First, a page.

I held the bowl in my hands. It was solid. Weighted, grounded. Whole. Beautiful, almost flawless. It had its purpose and I’m sure it served it well.
The bowl represented me, in my previous life.
I wondered how long it had its shape, for how long it had been whole. I wondered what purposes it had served prior to being here in my hands.
The hammer was passed to me. It was my turn to hold it.
The hammer was smaller than hammers I had at home, but heavy and still took my two hands to hold it. And I knew what damage it could do to this beautiful bowl. I was supposed to have a silent moment with this heavy object in my hands in front of the group. I felt its weight. It represented the weight of the real world – how life can crash into us, and how quickly something so small could damage something so whole and beautiful.
This was my life now.
I had signed up for this craft event by myself a few months ago. And here I was, sitting in this beautiful local event venue (Gather at the Red Cedars Gardens) among 15-20 strangers who knew loss, who knew struggle, who were going to be going into the holidays with a broken heart – maybe yet again – some of them for the first time.
It was few weeks before our third Christmas without my husband, Eric.
You don’t know true grief unless you’ve gone through it. And then those people automatically become your people. So they’re not strangers after all.
I had read about it before, people had shared the Japanese art with me in Facebook images after my husband died. It’s the process of fixing broken pottery with gold. I remember looking at the images people would send me and feeling a teeny tiny tinge of hope. That the bowl – that I – could be mended. But I was so broken at the time I couldn’t see it, I just knew eventually it would happen. I knew some widows who had gone before me who were happy and living and contributing to society again, some were remarried… I just didn’t think I’d be possibly including myself with them.
Our third Christmas. I’m about to mend a bowl with gold – well, technically gold foil paint and super glue. But it was the representation all the same.
If we wanted to, we could share our grief story with the group when the hammer came to us. Not everyone did, and that’s okay.
I took my silent moment with the hammer. And then I shared. Because I know I was curious about others’ losses.
Who would know the pain of losing a life partner and being a young widow?
Who had lost their 98-year-old – you know, the way that it’s supposed to be… ?
It’s different, you know. The grief hurts, but it’s not the same, I promise.
“My name’s Kari and my husband died almost 3-years ago from a ruptured massive brain aneurysm at the age of 43. I’m really looking forward to this activity and moving forward in my grief, thank you.”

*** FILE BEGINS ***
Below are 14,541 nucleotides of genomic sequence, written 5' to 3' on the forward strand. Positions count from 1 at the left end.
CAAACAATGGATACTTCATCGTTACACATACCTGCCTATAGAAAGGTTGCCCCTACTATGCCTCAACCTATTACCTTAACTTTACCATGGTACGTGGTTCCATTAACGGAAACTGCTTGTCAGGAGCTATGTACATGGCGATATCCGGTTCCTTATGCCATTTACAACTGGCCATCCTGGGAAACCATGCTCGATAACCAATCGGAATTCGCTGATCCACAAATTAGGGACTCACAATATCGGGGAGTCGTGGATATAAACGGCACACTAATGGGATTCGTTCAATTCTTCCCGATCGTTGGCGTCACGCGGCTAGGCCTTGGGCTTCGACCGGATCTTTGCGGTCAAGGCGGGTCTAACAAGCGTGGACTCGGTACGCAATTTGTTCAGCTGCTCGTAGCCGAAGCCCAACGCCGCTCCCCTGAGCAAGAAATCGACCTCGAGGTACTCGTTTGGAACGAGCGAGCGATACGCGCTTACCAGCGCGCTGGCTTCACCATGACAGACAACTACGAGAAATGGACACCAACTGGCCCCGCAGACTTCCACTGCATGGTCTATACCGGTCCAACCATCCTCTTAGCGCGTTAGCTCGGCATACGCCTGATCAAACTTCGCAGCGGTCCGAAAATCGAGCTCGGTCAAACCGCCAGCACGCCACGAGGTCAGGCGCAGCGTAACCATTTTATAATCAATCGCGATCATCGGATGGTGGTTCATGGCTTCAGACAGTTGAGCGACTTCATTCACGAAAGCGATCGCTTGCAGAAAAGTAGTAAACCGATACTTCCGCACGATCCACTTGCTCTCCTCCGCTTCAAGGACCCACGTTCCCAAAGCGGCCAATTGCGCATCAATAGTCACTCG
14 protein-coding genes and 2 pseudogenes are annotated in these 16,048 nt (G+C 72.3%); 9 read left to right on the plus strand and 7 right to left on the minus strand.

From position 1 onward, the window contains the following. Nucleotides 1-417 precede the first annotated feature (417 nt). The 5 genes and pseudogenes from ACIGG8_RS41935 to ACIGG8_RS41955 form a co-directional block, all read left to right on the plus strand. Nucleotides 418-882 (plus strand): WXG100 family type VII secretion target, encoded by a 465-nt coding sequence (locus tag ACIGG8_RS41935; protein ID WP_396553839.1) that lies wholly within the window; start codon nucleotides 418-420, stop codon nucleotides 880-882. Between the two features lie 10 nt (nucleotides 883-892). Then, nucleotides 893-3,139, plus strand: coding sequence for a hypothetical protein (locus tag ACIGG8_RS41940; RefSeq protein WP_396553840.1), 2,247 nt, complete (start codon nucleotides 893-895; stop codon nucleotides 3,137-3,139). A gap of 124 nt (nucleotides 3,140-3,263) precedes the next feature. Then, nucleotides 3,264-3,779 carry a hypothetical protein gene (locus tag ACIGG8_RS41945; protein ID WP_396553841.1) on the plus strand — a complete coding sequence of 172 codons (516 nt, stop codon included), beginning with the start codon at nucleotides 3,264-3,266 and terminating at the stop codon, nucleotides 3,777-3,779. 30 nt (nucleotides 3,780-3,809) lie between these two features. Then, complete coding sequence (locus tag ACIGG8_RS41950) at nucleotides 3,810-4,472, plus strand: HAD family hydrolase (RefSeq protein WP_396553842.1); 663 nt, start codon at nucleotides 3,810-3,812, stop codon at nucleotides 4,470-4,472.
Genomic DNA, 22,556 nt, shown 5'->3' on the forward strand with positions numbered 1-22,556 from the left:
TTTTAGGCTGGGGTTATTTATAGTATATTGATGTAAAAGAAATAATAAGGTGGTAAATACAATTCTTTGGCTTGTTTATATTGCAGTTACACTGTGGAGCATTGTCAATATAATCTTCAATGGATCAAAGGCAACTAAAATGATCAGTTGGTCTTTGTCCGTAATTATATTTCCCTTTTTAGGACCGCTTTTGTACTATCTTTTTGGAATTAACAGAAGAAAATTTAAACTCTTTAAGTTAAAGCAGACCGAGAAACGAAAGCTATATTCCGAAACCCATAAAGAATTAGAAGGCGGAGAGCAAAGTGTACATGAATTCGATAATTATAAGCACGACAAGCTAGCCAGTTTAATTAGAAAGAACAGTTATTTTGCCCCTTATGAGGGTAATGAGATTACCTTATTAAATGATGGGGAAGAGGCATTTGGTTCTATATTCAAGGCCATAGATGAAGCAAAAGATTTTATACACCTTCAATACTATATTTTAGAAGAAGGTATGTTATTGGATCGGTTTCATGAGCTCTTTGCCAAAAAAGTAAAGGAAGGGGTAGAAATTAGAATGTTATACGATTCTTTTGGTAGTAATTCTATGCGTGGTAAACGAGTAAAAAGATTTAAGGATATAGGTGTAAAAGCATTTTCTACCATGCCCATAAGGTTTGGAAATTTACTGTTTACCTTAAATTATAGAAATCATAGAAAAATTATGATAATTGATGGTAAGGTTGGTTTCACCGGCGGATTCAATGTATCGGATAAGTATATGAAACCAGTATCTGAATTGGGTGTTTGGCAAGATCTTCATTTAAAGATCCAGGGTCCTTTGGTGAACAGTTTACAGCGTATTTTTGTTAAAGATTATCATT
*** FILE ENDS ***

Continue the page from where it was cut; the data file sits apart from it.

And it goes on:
And I passed the hammer to the woman on my right
Eventually the hammer returned to me when it was time to break my bowl. I had wrapped my bowl in the cloth given to me. I ran my hands over the sturdy pottery one last time. And then I let the hammer come crashing down.
That’s what life did to me.
One hit. Eric’s death.
That’s all the pain and sadness and real life obstacle I really ever really knew. I mean, I thought I had known challenges, but running out of coffee creamer or even having low funds in your checking account really mean nothing when your husband dies. Nothing in life mattered except not having Eric anymore.
I heard the breakage. It had happened.
And that’s when I cried.
The women were laughing and talking amongst themselves, some of them were not strangers when they entered the greenhouse. And that’s okay.
I remember that feeling.
The crash was loud and silenced the world for a second…. And then there I was, broken in a million pieces while the world around me went back to their happy lives.
That wasn’t the case. I had an incredible support system. But it’s kind of like what happens. That’s life. It’s supposed to, I guess.
But there I am, broken under the cloth.
I unwrap the cloth slowly to see the damage.
Some larger pieces, some smaller pieces, some pieces of tiny dust particles I knew I’d never be able to include in the fixed bowl.
Pretty much just like me.
It took me about an hour to repair the bowl.
I wish it only took an hour to repair me. And then when I feel like I’m healed sometimes I miss the familiar feeling of grief and I yearn to hurt again because sometimes it feels like I’m closer to Eric when I am in the pain.
I started with the big pieces first. And then I tried to fit the smaller pieces in like a puzzle. Sometimes I got so frustrated that the pieces didn’t fit just right. I didn’t include all the pieces – sometimes I was pissed they wouldn’t work just right for me and I discarded them. Sometimes the pieces were too small for me to use.
That all seems about right.
After Eric died there were some parts of me that didn’t go back together.
It’s like I didn’t want them a part of my life anymore.
I CHOSE not to include them.
And then parts of me and my life wouldn’t work in this new life.
And then some parts were too broken or too small to be put back into my life.
While I worked on the bowl sometimes I’d smile, amused at the refection in this activity.
And yet, the bowl retook it’s shape.
It wasn’t complete, the bottom – where the hammer struck – it couldn’t be fully repaired, so I just left it open.
Much like me.
Some of me won’t ever be completely healed… there will always be a missing piece after losing Eric.
But the bowl retook its shape, much like me.
And the bowl can still serve several purposes, much like I can.
It just perhaps serves new purposes and not the ones before.